Rossana Ramirez Boyd , Principal Lecturer and Director of the Bilingual/ESL Teacher Certification Programs; Ph.D., Louisiana State University. Curriculum and instruction; foreign language education; bilingual education; English as a second language education; educational administration.
Dina C. Castro , Professor and Velma E. Schmidt Endowed Chair in Early Childhood Education; Ph.D., University of North Carolina. Quality and equity in early childhood care and education; bilingual development and early education policy and practice; global perspectives on early education in multilingual/multicultural societies.
Diyu Chen , Senior Lecturer; Ed.D.; Harvard University. The early development of emotion and cognition; parent-child interaction and conversation; attachment; teacher-child interaction; early literacy and math concept development; cultural issues and comparison.
Colleen Eddy , Associate Professor; Ed.D., Baylor University. Pre- and in-service mathematics education.
Ricardo Gonzalez-Carriedo , Assistant Professor; Ph.D., Arizona State University. Education of bilingual/bicultural students, including second language learning and literacy development.
Pamela Harrell , Professor; Ed.D., University of Houston. Science teacher quality and teacher effectiveness.
Mei W. Hoyt , Assistant Professor; Ph.D., Texas A&M University. Curriculum and cultural studies; embodied learning in digital and connected environments; cross cultural studies.
Kelley M. King , Associate Professor; Ph.D., University of Texas at Austin. History of education and the contested curriculum; civic and citizenship education; teaching and learning in global and online communities.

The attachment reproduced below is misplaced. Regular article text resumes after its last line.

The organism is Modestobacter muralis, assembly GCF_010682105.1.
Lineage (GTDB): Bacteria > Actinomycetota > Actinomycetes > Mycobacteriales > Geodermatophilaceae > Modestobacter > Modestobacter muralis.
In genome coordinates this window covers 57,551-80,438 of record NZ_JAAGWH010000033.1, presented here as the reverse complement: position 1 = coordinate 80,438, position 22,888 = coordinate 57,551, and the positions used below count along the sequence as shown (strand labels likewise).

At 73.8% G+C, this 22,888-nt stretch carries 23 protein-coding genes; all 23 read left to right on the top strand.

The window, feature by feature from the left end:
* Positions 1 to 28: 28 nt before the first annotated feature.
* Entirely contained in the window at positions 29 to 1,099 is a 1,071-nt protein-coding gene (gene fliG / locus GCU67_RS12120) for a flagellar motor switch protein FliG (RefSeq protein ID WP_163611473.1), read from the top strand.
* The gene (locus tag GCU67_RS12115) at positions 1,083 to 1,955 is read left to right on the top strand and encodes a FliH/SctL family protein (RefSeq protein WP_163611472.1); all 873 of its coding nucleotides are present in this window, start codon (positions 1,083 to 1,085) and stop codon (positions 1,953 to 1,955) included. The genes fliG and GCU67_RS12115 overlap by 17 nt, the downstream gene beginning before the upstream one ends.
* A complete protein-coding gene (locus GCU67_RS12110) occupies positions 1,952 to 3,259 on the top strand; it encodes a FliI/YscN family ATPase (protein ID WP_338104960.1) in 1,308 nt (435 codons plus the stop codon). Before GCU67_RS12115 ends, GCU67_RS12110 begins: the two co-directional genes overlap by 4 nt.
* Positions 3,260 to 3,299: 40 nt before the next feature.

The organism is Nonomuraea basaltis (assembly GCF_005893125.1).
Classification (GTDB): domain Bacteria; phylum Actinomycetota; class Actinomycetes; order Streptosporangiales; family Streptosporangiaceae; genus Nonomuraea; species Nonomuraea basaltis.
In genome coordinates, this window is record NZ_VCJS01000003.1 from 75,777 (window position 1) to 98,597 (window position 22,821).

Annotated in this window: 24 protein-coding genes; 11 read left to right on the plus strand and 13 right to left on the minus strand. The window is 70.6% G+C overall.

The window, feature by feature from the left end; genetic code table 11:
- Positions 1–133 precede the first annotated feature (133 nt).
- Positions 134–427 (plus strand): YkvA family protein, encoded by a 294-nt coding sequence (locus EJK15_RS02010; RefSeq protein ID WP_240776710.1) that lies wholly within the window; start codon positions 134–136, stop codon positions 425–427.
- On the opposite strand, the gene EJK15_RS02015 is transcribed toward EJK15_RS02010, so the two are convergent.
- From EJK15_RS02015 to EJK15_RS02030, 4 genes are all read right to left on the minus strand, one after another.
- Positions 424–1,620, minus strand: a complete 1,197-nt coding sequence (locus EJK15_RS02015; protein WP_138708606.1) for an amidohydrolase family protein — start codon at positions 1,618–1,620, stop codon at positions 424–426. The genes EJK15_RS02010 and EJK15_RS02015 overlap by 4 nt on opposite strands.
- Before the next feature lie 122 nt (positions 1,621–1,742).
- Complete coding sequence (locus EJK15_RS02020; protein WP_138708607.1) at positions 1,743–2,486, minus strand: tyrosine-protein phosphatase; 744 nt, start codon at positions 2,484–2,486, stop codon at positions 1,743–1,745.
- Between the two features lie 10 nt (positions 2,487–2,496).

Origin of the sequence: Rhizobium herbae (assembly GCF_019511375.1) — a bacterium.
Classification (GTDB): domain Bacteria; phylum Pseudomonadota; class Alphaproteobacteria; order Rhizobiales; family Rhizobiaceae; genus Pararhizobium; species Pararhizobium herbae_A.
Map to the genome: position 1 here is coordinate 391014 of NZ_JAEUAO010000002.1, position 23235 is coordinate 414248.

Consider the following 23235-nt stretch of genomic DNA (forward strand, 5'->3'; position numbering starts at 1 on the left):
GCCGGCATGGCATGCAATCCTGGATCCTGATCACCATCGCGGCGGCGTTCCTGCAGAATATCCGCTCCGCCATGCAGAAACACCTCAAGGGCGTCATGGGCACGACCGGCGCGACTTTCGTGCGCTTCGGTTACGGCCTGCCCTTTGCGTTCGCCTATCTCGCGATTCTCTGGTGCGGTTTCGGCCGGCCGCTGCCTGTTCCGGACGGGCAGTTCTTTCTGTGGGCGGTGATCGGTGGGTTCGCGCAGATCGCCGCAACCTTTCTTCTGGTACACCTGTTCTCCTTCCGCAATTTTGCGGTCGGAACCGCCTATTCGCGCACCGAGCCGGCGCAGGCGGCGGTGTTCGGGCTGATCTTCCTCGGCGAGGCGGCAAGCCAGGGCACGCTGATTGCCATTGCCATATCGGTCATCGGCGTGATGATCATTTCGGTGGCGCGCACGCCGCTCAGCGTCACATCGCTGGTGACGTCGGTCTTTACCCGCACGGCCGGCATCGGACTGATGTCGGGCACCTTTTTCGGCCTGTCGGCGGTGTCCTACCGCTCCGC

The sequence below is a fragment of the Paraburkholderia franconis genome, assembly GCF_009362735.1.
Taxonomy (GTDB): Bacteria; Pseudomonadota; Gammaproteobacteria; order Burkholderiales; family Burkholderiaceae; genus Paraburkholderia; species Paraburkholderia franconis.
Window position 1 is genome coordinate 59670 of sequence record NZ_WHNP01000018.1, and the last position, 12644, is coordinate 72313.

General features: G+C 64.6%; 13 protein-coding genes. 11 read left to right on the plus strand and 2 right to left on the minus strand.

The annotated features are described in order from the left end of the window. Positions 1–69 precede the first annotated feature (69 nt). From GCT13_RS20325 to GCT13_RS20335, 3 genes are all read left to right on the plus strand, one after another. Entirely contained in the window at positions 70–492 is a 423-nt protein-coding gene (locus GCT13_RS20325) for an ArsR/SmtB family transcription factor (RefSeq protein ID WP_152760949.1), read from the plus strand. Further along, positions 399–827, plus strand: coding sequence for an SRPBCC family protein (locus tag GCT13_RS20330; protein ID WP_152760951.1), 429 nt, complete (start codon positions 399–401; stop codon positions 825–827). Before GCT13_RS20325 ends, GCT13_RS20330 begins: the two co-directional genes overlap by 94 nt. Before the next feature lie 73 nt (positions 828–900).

James D. Laney , Professor and Department Chair; Ed.D., University of California-Los Angeles. Generative teaching- learning theory; general social studies education; economic education; aging education; arts integration.
Alexandra G. Leavell-Carter , Associate Professor; Ph.D., University of Miami. Disciplinary literacy; adolescent literacy; teacher resilience; literacy teacher education.
Janelle Mathis , Associate Professor; Ph.D., University of Arizona. Multicultural/international children’s literature; culturally relevant instruction on all levels; the transactional theory of reader response; the role of sign systems, especially process drama, in nurturing extensive and intensive responses to literature; the role of literature in the writing process.
Nancy Nelson , Professor; Ph.D., University of Texas at Austin. Processes and practices of written communication; academic authorship; global literacy; intercultural dialogue; research traditions.
Sarah Smitherman Pratt , Assistant Professor; Ph.D., Louisiana State University. Intersection of mathematics education and curriculum theory; complexity theories as they relate to complex conversations in education.
Karthigeyan Subramaniam , Assistant Professor; Ph.D., University of Otago (New Zealand). Elementary/middle/ secondary science teacher education; educational technology; action research; pre-service teacher education.
Jeanne Tunks , Associate Professor; Ph.D., University of North Texas. Effects of tutoring in mathematics; influence of certain planned activities on the perception of students as math learners; the nature of action research; algebraic thinking at the elementary school level and its effect on algebra success in middle and high school.